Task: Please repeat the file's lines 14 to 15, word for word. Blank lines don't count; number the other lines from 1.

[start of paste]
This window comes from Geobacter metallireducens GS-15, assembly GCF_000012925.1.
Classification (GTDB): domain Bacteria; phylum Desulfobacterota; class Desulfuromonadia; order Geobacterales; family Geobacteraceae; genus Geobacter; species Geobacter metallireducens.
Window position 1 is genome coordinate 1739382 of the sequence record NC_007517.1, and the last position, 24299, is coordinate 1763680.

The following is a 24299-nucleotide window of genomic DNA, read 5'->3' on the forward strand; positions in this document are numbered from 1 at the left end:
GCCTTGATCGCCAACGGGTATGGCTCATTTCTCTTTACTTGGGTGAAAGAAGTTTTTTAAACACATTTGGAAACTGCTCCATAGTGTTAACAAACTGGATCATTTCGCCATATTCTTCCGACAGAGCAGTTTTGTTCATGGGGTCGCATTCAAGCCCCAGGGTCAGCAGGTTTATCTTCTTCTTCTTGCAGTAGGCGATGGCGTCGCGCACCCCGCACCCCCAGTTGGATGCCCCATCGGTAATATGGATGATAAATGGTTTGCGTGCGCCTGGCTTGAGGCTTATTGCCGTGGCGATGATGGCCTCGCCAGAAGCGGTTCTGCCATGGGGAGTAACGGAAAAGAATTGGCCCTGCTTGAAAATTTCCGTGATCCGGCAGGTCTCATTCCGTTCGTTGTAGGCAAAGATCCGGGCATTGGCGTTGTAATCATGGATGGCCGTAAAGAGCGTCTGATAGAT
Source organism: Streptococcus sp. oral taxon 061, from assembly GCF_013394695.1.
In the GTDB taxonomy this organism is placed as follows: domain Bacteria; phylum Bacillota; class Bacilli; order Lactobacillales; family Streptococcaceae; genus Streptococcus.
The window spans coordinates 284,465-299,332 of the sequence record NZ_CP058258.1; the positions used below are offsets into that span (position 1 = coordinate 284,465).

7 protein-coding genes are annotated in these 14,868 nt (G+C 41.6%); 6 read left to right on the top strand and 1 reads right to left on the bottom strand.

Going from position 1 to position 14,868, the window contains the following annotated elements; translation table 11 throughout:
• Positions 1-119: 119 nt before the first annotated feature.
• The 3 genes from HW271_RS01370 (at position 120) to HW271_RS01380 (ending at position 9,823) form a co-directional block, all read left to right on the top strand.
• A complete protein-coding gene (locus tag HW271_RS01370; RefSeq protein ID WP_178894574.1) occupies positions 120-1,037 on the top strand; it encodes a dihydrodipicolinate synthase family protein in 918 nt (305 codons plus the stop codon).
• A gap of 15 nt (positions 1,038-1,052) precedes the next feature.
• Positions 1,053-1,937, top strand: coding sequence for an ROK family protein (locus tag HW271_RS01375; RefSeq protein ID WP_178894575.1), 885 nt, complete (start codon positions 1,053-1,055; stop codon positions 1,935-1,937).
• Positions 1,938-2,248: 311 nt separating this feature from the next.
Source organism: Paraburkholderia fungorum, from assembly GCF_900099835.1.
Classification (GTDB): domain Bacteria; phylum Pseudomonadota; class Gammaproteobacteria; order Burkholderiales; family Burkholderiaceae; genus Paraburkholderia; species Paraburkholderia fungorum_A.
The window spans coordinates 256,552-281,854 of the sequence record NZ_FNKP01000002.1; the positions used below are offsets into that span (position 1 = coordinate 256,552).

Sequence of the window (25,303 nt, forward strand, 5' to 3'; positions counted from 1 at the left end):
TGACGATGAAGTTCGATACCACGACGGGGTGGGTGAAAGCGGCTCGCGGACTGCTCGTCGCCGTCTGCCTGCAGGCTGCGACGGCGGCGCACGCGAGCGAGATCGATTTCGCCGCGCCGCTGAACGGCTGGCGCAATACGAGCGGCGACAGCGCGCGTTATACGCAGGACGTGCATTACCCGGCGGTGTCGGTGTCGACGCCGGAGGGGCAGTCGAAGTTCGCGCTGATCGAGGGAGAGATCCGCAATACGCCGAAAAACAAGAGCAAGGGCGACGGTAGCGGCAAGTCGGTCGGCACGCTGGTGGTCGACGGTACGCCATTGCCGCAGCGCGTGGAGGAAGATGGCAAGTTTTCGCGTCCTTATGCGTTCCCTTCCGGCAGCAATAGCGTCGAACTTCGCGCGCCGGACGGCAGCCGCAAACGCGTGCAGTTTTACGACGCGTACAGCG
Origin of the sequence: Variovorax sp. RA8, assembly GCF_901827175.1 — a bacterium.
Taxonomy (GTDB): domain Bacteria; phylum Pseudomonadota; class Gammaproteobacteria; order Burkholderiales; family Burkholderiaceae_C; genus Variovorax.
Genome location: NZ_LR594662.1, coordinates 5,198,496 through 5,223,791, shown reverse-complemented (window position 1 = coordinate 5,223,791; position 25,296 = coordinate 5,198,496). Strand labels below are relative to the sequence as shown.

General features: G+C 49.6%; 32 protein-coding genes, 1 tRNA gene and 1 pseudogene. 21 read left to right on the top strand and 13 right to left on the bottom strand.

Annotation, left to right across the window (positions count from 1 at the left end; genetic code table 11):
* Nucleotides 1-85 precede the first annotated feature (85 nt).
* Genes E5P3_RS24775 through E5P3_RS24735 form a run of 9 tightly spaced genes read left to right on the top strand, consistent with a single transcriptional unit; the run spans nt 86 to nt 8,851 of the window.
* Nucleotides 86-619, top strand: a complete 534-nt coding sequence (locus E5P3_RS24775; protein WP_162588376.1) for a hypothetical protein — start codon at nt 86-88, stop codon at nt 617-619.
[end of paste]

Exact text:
• A gap of 15 nt (positions 1,038-1,052) precedes the next feature.
• Positions 1,053-1,937, top strand: coding sequence for an ROK family protein (locus tag HW271_RS01375; RefSeq protein ID WP_178894575.1), 885 nt, complete (start codon positions 1,053-1,055; stop codon positions 1,935-1,937).